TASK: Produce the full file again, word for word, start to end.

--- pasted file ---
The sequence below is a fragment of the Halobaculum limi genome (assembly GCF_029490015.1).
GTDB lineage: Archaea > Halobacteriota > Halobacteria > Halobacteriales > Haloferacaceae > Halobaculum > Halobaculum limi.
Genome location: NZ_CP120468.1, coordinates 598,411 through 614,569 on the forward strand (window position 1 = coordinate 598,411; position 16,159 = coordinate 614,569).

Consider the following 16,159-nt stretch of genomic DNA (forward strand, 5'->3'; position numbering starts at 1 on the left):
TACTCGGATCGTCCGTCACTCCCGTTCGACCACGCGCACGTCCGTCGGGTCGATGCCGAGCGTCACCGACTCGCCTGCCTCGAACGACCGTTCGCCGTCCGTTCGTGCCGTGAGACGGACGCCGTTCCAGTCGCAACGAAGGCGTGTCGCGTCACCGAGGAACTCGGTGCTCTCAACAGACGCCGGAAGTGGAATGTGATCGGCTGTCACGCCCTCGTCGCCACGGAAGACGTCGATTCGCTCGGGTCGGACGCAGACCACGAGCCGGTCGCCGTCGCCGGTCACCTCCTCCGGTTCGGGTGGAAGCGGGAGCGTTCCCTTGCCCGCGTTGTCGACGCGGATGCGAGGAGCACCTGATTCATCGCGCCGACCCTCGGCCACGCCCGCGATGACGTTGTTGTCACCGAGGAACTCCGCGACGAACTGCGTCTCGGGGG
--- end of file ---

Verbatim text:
The sequence below is a fragment of the Halobaculum limi genome (assembly GCF_029490015.1).
GTDB lineage: Archaea > Halobacteriota > Halobacteria > Halobacteriales > Haloferacaceae > Halobaculum > Halobaculum limi.
Genome location: NZ_CP120468.1, coordinates 598,411 through 614,569 on the forward strand (window position 1 = coordinate 598,411; position 16,159 = coordinate 614,569).

Consider the following 16,159-nt stretch of genomic DNA (forward strand, 5'->3'; position numbering starts at 1 on the left):
TACTCGGATCGTCCGTCACTCCCGTTCGACCACGCGCACGTCCGTCGGGTCGATGCCGAGCGTCACCGACTCGCCTGCCTCGAACGACCGTTCGCCGTCCGTTCGTGCCGTGAGACGGACGCCGTTCCAGTCGCAACGAAGGCGTGTCGCGTCACCGAGGAACTCGGTGCTCTCAACAGACGCCGGAAGTGGAATGTGATCGGCTGTCACGCCCTCGTCGCCACGGAAGACGTCGATTCGCTCGGGTCGGACGCAGACCACGAGCCGGTCGCCGTCGCCGGTCACCTCCTCCGGTTCGGGTGGAAGCGGGAGCGTTCCCTTGCCCGCGTTGTCGACGCGGATGCGAGGAGCACCTGATTCATCGCGCCGACCCTCGGCCACGCCCGCGATGACGTTGTTGTCACCGAGGAACTCCGCGACGAACTGCGTCTCGGGGG